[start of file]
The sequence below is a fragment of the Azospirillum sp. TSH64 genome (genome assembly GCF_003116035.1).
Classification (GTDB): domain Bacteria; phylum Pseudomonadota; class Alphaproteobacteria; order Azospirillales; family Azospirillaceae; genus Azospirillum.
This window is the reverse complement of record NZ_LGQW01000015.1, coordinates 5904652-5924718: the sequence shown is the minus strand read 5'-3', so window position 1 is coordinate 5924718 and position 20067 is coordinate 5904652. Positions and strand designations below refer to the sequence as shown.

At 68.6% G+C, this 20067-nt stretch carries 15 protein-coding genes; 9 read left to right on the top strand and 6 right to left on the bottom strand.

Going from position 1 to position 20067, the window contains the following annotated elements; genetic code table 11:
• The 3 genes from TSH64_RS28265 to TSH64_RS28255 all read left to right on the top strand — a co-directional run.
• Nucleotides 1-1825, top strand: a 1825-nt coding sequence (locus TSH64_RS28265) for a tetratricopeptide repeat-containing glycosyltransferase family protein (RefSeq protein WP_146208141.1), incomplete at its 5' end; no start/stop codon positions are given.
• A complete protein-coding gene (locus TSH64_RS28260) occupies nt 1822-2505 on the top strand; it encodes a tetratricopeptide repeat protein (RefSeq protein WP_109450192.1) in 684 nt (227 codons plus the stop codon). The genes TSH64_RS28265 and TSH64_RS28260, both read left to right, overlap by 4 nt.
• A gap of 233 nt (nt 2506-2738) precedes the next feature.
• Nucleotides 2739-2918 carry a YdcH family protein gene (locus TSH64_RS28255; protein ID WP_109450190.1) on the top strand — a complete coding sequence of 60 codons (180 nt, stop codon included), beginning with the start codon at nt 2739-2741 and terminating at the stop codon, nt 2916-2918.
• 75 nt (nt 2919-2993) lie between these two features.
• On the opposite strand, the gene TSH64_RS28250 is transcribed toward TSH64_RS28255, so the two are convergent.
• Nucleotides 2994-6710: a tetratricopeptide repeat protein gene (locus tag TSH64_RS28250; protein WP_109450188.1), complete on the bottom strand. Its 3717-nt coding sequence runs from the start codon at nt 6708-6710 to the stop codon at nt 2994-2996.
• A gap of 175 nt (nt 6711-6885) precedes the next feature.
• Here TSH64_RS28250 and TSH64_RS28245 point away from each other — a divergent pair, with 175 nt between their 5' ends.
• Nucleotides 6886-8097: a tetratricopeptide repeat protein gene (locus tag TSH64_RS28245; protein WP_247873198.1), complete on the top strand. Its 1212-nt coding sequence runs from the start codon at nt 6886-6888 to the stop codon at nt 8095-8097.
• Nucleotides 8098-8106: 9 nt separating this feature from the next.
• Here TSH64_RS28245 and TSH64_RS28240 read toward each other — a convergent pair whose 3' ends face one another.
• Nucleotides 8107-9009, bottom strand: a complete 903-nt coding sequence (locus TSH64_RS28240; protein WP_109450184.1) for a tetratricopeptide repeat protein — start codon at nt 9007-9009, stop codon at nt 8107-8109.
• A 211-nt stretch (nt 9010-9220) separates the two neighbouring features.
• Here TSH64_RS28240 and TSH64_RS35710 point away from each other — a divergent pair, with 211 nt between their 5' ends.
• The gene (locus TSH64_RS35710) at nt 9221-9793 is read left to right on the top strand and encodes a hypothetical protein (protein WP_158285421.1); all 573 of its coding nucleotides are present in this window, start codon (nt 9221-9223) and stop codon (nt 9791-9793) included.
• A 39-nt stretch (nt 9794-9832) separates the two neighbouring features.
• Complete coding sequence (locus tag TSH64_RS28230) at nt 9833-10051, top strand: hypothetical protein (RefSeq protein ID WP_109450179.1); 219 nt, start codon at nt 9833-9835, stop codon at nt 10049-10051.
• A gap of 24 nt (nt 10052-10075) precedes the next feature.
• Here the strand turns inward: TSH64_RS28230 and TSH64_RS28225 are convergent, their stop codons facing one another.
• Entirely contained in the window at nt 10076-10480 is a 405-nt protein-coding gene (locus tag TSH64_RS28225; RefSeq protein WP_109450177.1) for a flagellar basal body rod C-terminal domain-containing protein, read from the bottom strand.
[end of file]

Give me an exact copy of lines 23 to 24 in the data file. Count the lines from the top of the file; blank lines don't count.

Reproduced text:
• A 39-nt stretch (nt 9794-9832) separates the two neighbouring features.
• Complete coding sequence (locus tag TSH64_RS28230) at nt 9833-10051, top strand: hypothetical protein (RefSeq protein ID WP_109450179.1); 219 nt, start codon at nt 9833-9835, stop codon at nt 10049-10051.